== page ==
One estimate suggests that by 2020, 43 percent of the American workforce will consist of independent contractors.
Sometimes, workers suffer injuries only to find that they do not have coverage under the state’s workers compensation system. Coverage often hinges on whether a worker is legally an employee or an independent contractor.
In today’s “gig economy,” numerous tech startups base their business models on classifying people as contract workers rather than employees. In doing so, some may avoid their responsibilities under state workers’ compensation laws.
A recent controversy over couriers delivering food illustrates the some of the challenges.
Case Study Involving Couriers
A number of couriers filed workers’ comp claims after they were injured making deliveries for San Francisco-based Postmates. The company did not cover the couriers under its workers’ comp policy, claiming the couriers were independent contractors rather than employees.
Pay Back Premiums and Fine
According to GeekWire, Washington’s Department of Labor & Industries (L&I) ultimately ruled that the couriers were employees, ordering Postmates to retroactively pay two years’ worth of workers comp premiums for more than 3,000 couriers.
For the period July 2013 to December 2015, L&I identified approximately $320,000 in “audited” workers compensation insurance premiums pertaining to 3,011 couriers. Postmates was also fined $75,000 for inadequate record keeping regarding the couriers’ work activities.
As an L&I spokesperson put it, “Our auditors looked at these couriers and what they did and found they should have been recorded as employees.”
GeekWire reports that Postmates is appealing the rulings. Postmates disputes assertions that its couriers are employees, citing the freedom they have in accepting and performing deliveries. In response to the L&I audit, an attorney for the startup asserts it “is a technology company,” and “not a delivery service.” If Postmates loses the appeal, it may consider taking the dispute to court.
The company further argues that its app merely creates a “marketplace” that brings customers and couriers together. Since each courier provides his/her own transportation, the company does not control them. The company claims it is losing money and it expects to lose more money until 2018 or beyond. However, recently it received $141 million in additional funding according to Bloomberg.
History of Independent Contractor Disputes
For its story, GeekWire interviewed Michael Duff, a former attorney with the National Labor Relations Board (NLRB) that is now a law professor at the University of Wyoming. He has extensive experience questioning individuals to determine if they were employees or independent contractors. The amount of control a company exerts over individuals typically determines employee or independent contractor status.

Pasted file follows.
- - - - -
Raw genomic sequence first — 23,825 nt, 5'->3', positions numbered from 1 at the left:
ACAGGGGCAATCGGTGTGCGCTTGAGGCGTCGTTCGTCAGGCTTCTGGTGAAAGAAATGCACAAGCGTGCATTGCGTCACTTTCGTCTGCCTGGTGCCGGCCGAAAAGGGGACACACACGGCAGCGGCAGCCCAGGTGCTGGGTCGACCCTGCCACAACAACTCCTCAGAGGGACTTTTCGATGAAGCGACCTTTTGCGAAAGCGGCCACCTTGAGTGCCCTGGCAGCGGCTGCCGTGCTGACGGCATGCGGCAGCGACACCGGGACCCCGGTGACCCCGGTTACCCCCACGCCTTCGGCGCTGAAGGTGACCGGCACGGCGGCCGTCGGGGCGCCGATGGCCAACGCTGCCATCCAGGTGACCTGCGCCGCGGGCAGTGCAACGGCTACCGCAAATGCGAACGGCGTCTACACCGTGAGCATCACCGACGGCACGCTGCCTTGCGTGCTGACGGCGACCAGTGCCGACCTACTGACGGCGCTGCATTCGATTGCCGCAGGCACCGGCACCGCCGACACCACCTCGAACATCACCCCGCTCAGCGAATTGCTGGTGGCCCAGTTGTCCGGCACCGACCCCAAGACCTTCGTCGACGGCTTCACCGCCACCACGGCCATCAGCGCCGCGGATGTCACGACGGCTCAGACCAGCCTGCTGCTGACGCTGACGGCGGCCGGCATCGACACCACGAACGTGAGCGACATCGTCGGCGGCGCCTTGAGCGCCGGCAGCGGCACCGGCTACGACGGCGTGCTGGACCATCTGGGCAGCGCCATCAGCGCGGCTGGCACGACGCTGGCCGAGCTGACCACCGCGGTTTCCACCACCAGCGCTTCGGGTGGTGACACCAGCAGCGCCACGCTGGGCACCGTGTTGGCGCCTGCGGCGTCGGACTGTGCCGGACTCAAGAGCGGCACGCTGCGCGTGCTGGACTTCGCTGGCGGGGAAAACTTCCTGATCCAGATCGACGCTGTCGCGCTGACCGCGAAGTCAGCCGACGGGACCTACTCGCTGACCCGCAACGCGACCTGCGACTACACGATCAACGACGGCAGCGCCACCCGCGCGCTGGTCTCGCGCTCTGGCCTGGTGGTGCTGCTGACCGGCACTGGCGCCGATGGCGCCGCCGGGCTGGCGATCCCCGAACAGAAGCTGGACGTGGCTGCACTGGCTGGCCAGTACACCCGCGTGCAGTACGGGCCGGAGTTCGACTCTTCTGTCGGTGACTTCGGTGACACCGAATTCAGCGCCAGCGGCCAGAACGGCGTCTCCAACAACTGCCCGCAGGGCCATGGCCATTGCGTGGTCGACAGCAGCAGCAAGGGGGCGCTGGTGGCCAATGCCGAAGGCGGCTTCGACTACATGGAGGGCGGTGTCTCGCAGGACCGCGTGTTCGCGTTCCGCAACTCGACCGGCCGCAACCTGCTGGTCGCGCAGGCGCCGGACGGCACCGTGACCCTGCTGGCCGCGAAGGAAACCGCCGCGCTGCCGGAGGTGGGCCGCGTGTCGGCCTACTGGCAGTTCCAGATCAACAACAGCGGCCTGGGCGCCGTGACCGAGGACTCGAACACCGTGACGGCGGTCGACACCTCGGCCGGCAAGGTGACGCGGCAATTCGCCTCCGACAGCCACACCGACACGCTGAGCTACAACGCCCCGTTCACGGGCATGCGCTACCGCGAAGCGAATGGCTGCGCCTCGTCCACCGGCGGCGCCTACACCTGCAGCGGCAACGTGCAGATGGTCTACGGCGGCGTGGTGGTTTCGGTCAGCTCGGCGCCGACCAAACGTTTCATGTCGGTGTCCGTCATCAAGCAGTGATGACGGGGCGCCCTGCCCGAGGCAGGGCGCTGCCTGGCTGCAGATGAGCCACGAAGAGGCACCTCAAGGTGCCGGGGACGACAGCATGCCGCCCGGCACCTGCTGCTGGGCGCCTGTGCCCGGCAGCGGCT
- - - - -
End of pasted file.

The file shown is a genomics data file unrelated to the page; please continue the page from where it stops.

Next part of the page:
Duff suggests that such determinations will get more complicated as new technologies alter traditional working arrangements. However, he also suggests that companies have long tried to skirt the rules to save money. He says, “… the simple truth is that employers don’t want to pay taxes, or support the regulatory structure if they don’t have to.”
Rapid changes in the way work is done have a host of local, state and federal agencies and regulators re-examining laws and rules regarding workers’ compensation.
The main consideration in determining whether a worker is an employee or an independent contractor is whether the employer directs and controls the means and manner of the employee’s performance. Two Minnesota Rules govern the factors the Court considers when deciding if a worker is an employee or independent contractor. An employer may wrongly consider you an independent contractor when you’re an employee. This occurs often in construction, delivery and hired professional trades. Even student-athletes who lose scholarships as a result of an athletic injury are arguably employees. When you suffer an injury on the job in Minnesota, it is important that you receive any and all benefits you are entitled to under the law. Ultimately, a judge decides who is covered, not an employer or company.
When workers comp benefits are at stake, it is important to file a claim in a timely manner. Our firm provides an initial consultation with a workers compensation attorney at no cost to you. To learn more, please contact us.
Contact The Law Office of Joshua Borken
We offer free consultations throughout the Twin Cities area of Minneapolis & St. Paul as well as Northern Minnesota in the Iron Range. Give us a call today to speak to a qualified and dedicated Minnesota workers’ compensation attorney. Call us today at (651) 505-3580 for a free consultation about your case.